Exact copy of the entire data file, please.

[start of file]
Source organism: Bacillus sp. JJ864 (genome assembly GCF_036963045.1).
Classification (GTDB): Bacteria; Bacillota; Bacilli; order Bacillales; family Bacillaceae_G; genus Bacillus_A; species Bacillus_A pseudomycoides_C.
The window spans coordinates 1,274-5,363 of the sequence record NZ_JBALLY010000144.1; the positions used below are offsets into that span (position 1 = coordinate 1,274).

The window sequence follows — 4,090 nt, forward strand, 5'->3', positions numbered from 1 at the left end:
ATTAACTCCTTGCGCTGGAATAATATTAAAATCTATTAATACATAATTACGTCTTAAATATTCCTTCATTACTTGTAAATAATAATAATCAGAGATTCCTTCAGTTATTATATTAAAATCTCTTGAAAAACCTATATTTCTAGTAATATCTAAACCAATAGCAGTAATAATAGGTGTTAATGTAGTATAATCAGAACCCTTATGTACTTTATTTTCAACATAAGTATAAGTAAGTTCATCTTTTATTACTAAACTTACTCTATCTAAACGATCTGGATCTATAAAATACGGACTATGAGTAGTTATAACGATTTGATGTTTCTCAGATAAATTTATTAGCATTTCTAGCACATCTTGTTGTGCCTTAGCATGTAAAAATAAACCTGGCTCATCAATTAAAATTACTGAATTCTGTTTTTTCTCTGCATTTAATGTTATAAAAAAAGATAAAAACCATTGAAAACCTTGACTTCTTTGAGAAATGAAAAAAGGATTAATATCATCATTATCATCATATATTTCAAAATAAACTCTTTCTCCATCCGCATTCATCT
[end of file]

Source organism: Bacillus sp. JJ864 (genome assembly GCF_036963045.1).
Classification (GTDB): Bacteria; Bacillota; Bacilli; order Bacillales; family Bacillaceae_G; genus Bacillus_A; species Bacillus_A pseudomycoides_C.
The window spans coordinates 1,274-5,363 of the sequence record NZ_JBALLY010000144.1; the positions used below are offsets into that span (position 1 = coordinate 1,274).

The window sequence follows — 4,090 nt, forward strand, 5'->3', positions numbered from 1 at the left end:
ATTAACTCCTTGCGCTGGAATAATATTAAAATCTATTAATACATAATTACGTCTTAAATATTCCTTCATTACTTGTAAATAATAATAATCAGAGATTCCTTCAGTTATTATATTAAAATCTCTTGAAAAACCTATATTTCTAGTAATATCTAAACCAATAGCAGTAATAATAGGTGTTAATGTAGTATAATCAGAACCCTTATGTACTTTATTTTCAACATAAGTATAAGTAAGTTCATCTTTTATTACTAAACTTACTCTATCTAAACGATCTGGATCTATAAAATACGGACTATGAGTAGTTATAACGATTTGATGTTTCTCAGATAAATTTATTAGCATTTCTAGCACATCTTGTTGTGCCTTAGCATGTAAAAATAAACCTGGCTCATCAATTAAAATTACTGAATTCTGTTTTTTCTCTGCATTTAATGTTATAAAAAAAGATAAAAACCATTGAAAACCTTGACTTCTTTGAGAAATGAAAAAAGGATTAATATCATCATTATCATCATATATTTCAAAATAAACTCTTTCTCCATCCGCATTCATCT